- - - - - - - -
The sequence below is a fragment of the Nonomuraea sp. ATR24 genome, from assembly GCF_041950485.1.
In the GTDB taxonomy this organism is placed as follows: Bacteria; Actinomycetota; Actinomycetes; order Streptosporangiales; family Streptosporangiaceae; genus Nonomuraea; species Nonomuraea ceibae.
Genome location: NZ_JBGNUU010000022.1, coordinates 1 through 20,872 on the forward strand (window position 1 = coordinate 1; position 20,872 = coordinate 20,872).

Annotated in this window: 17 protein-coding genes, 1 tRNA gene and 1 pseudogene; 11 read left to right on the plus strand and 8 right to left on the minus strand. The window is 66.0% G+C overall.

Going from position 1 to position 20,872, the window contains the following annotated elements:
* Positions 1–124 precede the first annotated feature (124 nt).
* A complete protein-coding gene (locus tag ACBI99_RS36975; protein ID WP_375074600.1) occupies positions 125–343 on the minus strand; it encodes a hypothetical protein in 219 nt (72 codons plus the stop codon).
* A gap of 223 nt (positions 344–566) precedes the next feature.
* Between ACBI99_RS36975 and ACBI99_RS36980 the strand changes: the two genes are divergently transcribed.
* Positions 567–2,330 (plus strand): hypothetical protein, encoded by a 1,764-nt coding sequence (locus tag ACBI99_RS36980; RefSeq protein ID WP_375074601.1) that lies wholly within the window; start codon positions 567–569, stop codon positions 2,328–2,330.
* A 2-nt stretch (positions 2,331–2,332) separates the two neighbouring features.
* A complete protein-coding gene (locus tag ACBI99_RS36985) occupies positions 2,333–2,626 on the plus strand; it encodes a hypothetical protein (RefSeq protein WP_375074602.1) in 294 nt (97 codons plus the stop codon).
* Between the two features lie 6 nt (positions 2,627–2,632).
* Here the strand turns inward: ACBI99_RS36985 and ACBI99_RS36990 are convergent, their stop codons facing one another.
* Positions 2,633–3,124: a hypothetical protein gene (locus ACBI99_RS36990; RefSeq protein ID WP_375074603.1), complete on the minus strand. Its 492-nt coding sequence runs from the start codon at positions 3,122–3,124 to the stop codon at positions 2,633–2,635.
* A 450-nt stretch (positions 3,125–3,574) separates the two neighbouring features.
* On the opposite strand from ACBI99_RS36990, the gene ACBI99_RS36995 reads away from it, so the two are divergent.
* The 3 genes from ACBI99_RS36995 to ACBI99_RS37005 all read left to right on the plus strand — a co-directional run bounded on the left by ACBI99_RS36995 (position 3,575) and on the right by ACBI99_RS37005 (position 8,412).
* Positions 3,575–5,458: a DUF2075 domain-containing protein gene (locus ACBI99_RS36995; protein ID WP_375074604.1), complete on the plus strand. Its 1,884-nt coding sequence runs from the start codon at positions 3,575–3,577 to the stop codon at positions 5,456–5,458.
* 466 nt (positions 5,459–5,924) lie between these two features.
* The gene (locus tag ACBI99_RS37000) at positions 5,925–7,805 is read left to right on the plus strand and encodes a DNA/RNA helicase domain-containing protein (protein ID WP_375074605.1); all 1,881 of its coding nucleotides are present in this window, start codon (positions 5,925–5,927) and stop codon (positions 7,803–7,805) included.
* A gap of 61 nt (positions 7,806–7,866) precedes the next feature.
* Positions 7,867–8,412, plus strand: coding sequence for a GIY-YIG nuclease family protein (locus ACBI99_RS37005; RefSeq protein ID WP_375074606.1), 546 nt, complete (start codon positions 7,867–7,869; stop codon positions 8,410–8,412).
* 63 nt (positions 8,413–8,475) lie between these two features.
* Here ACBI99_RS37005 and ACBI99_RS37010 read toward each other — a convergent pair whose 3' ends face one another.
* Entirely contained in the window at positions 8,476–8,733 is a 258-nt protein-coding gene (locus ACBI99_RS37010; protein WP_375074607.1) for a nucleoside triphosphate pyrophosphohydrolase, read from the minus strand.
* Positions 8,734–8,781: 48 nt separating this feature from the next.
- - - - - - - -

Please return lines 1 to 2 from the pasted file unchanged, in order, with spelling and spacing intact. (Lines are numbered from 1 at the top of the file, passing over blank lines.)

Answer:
The sequence below is a fragment of the Nonomuraea sp. ATR24 genome, from assembly GCF_041950485.1.
In the GTDB taxonomy this organism is placed as follows: Bacteria; Actinomycetota; Actinomycetes; order Streptosporangiales; family Streptosporangiaceae; genus Nonomuraea; species Nonomuraea ceibae.